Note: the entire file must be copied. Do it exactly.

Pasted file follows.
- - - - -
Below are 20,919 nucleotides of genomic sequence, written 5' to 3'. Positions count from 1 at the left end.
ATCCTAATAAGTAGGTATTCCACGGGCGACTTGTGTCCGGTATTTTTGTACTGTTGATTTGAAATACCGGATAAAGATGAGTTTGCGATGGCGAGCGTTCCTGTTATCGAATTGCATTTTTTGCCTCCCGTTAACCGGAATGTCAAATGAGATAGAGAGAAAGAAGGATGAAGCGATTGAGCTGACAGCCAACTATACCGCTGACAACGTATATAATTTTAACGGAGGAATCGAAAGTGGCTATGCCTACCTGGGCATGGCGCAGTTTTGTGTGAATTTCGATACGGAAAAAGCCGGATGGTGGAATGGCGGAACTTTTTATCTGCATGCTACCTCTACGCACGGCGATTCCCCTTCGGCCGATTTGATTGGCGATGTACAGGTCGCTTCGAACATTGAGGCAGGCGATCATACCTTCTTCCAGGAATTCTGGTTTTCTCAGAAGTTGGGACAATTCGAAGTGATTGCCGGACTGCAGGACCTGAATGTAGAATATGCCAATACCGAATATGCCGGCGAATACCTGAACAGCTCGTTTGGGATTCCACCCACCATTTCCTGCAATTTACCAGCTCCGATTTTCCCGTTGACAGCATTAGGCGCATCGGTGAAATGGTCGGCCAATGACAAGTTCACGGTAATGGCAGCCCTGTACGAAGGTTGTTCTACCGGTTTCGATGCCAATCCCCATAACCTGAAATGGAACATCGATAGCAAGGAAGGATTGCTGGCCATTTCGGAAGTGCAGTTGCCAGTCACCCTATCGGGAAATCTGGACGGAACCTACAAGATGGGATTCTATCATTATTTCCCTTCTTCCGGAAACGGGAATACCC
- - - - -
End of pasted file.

Below are 20,919 nucleotides of genomic sequence, written 5' to 3'. Positions count from 1 at the left end.
ATCCTAATAAGTAGGTATTCCACGGGCGACTTGTGTCCGGTATTTTTGTACTGTTGATTTGAAATACCGGATAAAGATGAGTTTGCGATGGCGAGCGTTCCTGTTATCGAATTGCATTTTTTGCCTCCCGTTAACCGGAATGTCAAATGAGATAGAGAGAAAGAAGGATGAAGCGATTGAGCTGACAGCCAACTATACCGCTGACAACGTATATAATTTTAACGGAGGAATCGAAAGTGGCTATGCCTACCTGGGCATGGCGCAGTTTTGTGTGAATTTCGATACGGAAAAAGCCGGATGGTGGAATGGCGGAACTTTTTATCTGCATGCTACCTCTACGCACGGCGATTCCCCTTCGGCCGATTTGATTGGCGATGTACAGGTCGCTTCGAACATTGAGGCAGGCGATCATACCTTCTTCCAGGAATTCTGGTTTTCTCAGAAGTTGGGACAATTCGAAGTGATTGCCGGACTGCAGGACCTGAATGTAGAATATGCCAATACCGAATATGCCGGCGAATACCTGAACAGCTCGTTTGGGATTCCACCCACCATTTCCTGCAATTTACCAGCTCCGATTTTCCCGTTGACAGCATTAGGCGCATCGGTGAAATGGTCGGCCAATGACAAGTTCACGGTAATGGCAGCCCTGTACGAAGGTTGTTCTACCGGTTTCGATGCCAATCCCCATAACCTGAAATGGAACATCGATAGCAAGGAAGGATTGCTGGCCATTTCGGAAGTGCAGTTGCCAGTCACCCTATCGGGAAATCTGGACGGAACCTACAAGATGGGATTCTATCATTATTTCCCTTCTTCCGGAAACGGGAATACCC